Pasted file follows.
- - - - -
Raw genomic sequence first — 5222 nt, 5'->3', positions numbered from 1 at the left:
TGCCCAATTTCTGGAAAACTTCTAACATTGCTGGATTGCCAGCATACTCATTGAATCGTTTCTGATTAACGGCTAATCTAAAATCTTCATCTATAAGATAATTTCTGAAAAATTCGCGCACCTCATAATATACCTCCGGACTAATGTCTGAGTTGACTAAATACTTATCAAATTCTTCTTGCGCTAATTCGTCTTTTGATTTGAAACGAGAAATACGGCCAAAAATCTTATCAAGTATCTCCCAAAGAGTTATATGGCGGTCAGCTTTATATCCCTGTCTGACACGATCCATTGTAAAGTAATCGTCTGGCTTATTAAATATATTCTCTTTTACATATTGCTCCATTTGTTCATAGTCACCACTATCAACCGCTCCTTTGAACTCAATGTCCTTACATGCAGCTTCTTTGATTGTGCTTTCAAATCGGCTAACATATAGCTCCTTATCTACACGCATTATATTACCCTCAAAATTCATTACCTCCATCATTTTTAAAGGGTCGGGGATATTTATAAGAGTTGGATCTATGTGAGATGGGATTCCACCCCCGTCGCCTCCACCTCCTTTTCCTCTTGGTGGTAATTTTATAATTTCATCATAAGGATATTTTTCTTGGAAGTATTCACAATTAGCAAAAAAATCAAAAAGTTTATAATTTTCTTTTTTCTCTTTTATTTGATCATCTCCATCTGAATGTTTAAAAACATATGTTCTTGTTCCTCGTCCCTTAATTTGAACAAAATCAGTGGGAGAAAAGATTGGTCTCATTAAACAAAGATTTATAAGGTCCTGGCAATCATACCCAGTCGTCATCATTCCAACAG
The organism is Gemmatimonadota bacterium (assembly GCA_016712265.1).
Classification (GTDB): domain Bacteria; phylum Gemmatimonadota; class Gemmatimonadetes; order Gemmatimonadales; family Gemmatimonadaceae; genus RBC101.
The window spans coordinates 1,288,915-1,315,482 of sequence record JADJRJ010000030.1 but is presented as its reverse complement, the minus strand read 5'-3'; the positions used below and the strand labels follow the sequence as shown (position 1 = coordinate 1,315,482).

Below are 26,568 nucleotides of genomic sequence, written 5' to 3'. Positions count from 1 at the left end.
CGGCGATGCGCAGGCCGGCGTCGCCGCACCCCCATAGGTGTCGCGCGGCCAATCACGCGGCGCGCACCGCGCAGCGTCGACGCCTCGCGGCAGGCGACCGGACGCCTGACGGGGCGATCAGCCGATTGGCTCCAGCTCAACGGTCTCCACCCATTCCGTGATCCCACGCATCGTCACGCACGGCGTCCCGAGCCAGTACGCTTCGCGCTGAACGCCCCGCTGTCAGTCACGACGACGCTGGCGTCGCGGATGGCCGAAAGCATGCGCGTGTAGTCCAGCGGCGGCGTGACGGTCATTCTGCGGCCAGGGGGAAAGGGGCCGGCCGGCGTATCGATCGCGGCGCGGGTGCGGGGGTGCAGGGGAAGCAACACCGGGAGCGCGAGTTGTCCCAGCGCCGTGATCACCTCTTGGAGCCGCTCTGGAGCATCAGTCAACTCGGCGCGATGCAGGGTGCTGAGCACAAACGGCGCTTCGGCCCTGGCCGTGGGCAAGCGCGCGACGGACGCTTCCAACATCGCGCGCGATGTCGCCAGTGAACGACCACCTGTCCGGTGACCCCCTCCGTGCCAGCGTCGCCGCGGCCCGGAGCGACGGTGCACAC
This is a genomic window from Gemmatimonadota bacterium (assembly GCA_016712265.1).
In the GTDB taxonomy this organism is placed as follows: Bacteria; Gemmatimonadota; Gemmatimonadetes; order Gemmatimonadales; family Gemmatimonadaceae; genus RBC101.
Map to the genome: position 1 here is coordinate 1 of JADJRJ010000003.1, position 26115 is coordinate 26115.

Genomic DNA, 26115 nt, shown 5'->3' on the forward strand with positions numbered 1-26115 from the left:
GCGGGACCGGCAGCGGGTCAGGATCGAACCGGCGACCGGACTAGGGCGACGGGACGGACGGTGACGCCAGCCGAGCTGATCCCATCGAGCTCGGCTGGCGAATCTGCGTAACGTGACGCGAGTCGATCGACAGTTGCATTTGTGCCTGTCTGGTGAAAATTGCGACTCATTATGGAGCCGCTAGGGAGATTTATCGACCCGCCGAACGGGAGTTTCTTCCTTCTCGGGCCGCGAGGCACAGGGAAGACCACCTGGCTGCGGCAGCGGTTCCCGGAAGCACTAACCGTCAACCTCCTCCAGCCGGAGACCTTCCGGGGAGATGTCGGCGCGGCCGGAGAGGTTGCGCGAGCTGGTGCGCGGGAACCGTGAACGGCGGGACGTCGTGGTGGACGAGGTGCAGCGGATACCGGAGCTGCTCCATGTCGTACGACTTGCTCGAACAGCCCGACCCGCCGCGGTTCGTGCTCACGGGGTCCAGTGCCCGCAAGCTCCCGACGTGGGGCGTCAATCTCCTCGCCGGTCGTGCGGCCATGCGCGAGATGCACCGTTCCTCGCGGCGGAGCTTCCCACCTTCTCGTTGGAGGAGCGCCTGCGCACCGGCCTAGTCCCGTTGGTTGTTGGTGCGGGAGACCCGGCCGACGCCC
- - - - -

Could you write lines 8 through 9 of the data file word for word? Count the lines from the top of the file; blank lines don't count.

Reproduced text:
This is a genomic window from Gemmatimonadota bacterium (assembly GCA_016712265.1).
In the GTDB taxonomy this organism is placed as follows: Bacteria; Gemmatimonadota; Gemmatimonadetes; order Gemmatimonadales; family Gemmatimonadaceae; genus RBC101.